Chinese Martial Arts Cinema: The Wuxia Tradition (Traditions in World Cinema)
Chinese Martial Arts Cinema: The Wuxia Tradition (Traditions in World Cinema)
Brand: Edinburgh University Press

Chinese Martial Arts Cinema: The Wuxia Tradition (Traditions in World Cinema)

  • Publish Date: 2009-05-13
  • Binding: Paperback
  • Author: Stephen Teo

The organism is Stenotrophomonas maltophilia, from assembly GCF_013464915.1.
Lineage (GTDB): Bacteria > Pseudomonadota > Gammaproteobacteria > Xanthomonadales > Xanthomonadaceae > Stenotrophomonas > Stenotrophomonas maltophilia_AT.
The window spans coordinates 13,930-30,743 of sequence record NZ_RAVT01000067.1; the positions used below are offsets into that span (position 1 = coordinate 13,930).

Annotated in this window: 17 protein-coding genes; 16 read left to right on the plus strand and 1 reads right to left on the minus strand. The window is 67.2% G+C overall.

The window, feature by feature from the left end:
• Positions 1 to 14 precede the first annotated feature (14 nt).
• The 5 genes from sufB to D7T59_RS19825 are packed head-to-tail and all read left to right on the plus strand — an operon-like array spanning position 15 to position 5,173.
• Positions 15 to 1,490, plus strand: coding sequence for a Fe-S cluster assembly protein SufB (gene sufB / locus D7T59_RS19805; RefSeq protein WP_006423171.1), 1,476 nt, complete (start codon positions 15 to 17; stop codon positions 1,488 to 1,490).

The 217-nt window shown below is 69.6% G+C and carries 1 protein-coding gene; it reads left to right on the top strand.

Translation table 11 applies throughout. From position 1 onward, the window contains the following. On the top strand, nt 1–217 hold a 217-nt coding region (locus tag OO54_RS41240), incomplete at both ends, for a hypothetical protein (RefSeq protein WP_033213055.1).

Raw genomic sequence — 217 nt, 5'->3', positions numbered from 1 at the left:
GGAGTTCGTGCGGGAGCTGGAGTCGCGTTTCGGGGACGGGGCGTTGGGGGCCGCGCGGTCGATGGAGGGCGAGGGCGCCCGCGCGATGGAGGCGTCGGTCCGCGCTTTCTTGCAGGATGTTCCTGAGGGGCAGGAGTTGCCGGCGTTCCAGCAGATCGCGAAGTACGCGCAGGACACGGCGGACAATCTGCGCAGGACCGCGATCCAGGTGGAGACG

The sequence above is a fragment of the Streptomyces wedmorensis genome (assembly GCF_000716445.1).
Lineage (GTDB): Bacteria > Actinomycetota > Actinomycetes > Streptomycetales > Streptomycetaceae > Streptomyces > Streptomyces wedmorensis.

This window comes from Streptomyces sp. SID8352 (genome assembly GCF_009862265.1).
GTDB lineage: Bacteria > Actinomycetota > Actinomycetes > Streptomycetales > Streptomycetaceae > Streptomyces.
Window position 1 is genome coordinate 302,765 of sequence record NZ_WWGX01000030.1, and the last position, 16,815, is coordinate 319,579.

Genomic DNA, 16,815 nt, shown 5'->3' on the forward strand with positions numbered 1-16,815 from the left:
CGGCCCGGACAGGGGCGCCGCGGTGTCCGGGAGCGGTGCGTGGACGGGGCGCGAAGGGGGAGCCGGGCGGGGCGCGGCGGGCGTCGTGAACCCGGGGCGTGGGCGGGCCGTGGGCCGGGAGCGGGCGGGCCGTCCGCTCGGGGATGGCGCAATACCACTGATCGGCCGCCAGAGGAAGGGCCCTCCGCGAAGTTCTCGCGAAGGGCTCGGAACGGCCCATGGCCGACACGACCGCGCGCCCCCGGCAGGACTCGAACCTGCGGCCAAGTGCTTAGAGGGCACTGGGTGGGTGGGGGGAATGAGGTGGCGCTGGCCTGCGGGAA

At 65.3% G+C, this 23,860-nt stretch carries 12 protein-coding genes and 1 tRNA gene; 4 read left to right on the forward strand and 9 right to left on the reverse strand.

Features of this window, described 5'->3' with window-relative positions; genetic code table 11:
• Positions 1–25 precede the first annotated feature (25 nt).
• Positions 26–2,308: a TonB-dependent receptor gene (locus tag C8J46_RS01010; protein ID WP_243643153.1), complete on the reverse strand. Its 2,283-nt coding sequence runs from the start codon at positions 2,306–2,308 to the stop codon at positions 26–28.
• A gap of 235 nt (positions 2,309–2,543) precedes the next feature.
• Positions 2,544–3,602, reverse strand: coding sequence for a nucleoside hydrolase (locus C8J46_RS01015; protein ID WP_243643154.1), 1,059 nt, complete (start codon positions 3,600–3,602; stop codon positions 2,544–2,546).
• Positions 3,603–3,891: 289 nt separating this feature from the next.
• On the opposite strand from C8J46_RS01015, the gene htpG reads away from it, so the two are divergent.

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The traditional martial arts genre known as wuxia (literally martial chivalry ) became popular the world over through the phenomenal hit Crouching Tiger, Hidden Dragon (2000). This book unveils the rich layers of the wuxia tradition as it developed in the early Shanghai cinema of the late 1920s and in the Hong Kong and Taiwan film industries of the 1950s and beyond. Stephen Teo follows the tradition from its beginnings in Shanghai cinema to its rise as a serialized form in silent cinema and its prohibition in 1931. He shares the fantastic characteristics of the genre, their relationship to folklore, myth, and religion, and their similarities and differences with the kung fu sub-genre of martial arts cinema. He maps the protagonists and heroes of the genre, in particular the figure of the lady knight-errant, and its chief personalities and masterpieces. Directors covered include King Hu, Chu Yuan, Zhang Che, Ang Lee, and Zhang Yimou, and films discussed are Come Drink With Me (1966), The One-Armed Swordsman (1967), A Touch of Zen (1970-71), Hero (2002), House of Flying Daggers (2004), The Promise (2005), The Banquet (2006), and Curse of the Golden Flower (2006).


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